On 27th August 2015, Christopher Spivey, a 52 year old from Essex, narrowly escaped joining this list when he received a suspended sentence for his trolling.
Mr Spivey seems someone who holds somewhat unorthodox views. He ‘made a series of comments on social media‘ saying that the murder of Lee Rigby ‘was made up to provoke anti-Islamic feelings.‘
In addition, he posted photos and the addresses of members of Lee Rigby’s family and contacted his sister accusing her husband of being the same person as Mr Rigby.
He appeared to have wider delusions, posting on a website expressing “doubts as to whether the Tunisia beach massacre and the Glasgow bin lorry deaths happened“.
Mr Spivey was convicted after a trial, and is still maintaining his innocence (although it is not clear what his defence was).
There were, it seems, two offences – harassment and sending a grossly offensive message (probably under s127 Communications Act 2003).
These are both summary only offences to which the Magistrates’ Court Sentencing Guidelines apply (pages 70 and 34 respectively). On the Guidelines, the harassment probably merits a community order and the messages a similar sentence.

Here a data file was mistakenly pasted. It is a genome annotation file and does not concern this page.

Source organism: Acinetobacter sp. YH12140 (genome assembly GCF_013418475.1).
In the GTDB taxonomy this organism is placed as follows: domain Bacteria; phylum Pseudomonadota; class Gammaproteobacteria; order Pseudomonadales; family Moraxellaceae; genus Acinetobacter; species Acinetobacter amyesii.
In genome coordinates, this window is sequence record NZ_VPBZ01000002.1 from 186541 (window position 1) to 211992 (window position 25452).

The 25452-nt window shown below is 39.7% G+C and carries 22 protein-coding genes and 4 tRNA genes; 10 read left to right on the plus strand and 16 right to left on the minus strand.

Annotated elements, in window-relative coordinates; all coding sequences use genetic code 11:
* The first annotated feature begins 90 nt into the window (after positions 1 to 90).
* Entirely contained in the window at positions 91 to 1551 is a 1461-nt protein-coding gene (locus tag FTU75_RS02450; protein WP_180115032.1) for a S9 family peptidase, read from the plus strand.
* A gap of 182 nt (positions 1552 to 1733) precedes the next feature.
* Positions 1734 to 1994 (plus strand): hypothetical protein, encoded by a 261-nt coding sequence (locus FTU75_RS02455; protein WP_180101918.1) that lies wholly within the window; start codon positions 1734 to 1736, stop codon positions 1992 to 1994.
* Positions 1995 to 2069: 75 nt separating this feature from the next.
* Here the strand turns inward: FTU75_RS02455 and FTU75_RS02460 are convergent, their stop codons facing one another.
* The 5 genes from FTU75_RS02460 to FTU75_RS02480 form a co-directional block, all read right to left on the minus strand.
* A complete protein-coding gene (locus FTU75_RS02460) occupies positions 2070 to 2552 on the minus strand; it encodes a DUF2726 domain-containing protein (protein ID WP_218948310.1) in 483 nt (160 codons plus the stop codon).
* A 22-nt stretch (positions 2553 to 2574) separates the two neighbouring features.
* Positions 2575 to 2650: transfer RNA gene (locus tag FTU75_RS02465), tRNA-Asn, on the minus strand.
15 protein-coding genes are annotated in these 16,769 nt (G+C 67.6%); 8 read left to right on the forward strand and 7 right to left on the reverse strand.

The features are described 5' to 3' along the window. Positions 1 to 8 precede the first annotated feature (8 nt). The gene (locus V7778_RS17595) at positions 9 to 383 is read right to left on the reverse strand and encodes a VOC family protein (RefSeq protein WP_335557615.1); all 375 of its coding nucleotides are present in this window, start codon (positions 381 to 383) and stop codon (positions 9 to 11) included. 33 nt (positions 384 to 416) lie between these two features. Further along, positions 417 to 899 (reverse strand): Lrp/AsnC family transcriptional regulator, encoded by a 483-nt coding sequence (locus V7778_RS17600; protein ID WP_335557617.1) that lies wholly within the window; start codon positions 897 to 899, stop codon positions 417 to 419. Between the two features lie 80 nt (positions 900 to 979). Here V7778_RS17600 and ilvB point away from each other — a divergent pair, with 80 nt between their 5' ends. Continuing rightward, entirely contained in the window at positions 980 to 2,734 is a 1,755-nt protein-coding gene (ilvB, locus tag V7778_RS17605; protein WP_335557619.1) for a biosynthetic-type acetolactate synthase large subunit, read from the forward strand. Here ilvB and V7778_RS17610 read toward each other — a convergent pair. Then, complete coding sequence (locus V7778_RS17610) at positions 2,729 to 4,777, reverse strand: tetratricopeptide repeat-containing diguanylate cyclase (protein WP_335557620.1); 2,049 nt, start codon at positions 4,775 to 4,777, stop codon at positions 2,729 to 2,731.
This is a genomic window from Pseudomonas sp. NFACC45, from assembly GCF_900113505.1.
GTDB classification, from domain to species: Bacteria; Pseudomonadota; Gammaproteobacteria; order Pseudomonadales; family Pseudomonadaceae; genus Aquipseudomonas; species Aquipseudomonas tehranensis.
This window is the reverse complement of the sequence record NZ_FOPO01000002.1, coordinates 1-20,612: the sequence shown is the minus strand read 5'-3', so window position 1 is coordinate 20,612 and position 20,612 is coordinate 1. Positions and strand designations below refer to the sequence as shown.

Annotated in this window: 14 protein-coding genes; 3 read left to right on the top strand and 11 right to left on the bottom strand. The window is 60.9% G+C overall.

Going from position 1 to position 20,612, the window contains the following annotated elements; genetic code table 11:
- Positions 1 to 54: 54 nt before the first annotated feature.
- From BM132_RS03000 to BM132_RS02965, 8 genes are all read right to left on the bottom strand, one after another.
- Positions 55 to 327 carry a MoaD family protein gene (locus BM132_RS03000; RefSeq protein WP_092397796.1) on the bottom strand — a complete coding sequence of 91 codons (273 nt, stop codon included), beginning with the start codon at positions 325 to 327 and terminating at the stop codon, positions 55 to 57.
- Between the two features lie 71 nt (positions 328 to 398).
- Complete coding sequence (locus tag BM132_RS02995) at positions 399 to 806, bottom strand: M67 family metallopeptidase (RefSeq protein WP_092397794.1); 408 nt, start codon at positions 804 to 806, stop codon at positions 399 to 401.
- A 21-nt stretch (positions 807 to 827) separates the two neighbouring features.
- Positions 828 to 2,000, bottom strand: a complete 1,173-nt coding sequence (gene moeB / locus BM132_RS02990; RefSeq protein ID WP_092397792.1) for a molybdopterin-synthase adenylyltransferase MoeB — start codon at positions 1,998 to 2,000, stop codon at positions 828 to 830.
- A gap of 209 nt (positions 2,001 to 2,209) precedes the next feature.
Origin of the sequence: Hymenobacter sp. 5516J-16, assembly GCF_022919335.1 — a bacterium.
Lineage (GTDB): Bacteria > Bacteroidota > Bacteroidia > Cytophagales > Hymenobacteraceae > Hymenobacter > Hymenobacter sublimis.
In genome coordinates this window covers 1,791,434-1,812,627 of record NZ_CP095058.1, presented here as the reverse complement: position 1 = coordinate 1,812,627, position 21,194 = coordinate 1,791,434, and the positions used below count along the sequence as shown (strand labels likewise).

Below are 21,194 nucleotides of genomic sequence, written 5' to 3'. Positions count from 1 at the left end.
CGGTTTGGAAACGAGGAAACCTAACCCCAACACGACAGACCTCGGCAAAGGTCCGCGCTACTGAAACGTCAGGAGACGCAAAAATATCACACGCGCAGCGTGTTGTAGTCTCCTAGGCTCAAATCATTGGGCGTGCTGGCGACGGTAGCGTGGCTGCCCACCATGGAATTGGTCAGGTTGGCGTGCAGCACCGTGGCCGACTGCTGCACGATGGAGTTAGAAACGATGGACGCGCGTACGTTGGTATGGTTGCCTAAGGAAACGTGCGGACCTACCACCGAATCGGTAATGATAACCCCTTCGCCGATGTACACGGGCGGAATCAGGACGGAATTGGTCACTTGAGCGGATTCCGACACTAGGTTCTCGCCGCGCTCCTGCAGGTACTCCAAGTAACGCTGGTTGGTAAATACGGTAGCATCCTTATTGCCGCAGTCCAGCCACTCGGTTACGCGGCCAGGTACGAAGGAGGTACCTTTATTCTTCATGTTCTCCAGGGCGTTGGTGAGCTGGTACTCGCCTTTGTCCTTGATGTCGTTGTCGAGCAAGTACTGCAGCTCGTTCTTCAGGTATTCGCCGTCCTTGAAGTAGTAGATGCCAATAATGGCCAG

It would seem to me that the harassment is far more serious and clearly passes the custody threshold – it was targeted at members of Lee Rigby’s family and involved direct contact.
The messages posted on Facebook, though idiotic and offensive, do not appear to me to be necessarily beyond what is acceptable in a free society/protected speech under Art 10. On its own, it would not merit more than a community order (if a prosecution were necessary).
Mr Spivey was sentenced to 6 months, suspended for two years on conditions that weren’t included in the news reports. Although the decision to suspend means that there would not be any real complaint about the sentence, 6 months is the maximum sentence that could be passed and even without credit for a plea of guilty this seems a little on the high side.
But Mr Spivey has already stated that he will be appealing the conviction, so the Court will probably be looking at the sentence again in due course …